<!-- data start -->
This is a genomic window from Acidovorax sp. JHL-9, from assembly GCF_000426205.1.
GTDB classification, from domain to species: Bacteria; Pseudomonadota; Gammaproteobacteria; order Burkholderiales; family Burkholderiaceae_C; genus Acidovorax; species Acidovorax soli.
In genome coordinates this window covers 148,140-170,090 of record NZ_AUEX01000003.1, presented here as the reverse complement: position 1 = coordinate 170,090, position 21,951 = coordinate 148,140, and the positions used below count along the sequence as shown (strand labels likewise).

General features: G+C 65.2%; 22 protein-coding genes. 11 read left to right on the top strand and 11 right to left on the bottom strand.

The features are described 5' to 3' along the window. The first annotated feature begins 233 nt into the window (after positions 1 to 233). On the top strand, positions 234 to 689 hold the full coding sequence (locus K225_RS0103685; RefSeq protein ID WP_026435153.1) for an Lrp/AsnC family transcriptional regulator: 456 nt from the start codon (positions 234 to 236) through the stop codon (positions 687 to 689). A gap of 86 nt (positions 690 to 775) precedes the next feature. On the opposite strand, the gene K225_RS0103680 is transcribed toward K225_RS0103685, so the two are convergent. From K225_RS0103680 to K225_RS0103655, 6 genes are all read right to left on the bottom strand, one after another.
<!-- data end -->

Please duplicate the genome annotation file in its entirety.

This is a genomic window from Acidovorax sp. JHL-9, from assembly GCF_000426205.1.
GTDB classification, from domain to species: Bacteria; Pseudomonadota; Gammaproteobacteria; order Burkholderiales; family Burkholderiaceae_C; genus Acidovorax; species Acidovorax soli.
In genome coordinates this window covers 148,140-170,090 of record NZ_AUEX01000003.1, presented here as the reverse complement: position 1 = coordinate 170,090, position 21,951 = coordinate 148,140, and the positions used below count along the sequence as shown (strand labels likewise).

General features: G+C 65.2%; 22 protein-coding genes. 11 read left to right on the top strand and 11 right to left on the bottom strand.

The features are described 5' to 3' along the window. The first annotated feature begins 233 nt into the window (after positions 1 to 233). On the top strand, positions 234 to 689 hold the full coding sequence (locus K225_RS0103685; RefSeq protein ID WP_026435153.1) for an Lrp/AsnC family transcriptional regulator: 456 nt from the start codon (positions 234 to 236) through the stop codon (positions 687 to 689). A gap of 86 nt (positions 690 to 775) precedes the next feature. On the opposite strand, the gene K225_RS0103680 is transcribed toward K225_RS0103685, so the two are convergent. From K225_RS0103680 to K225_RS0103655, 6 genes are all read right to left on the bottom strand, one after another.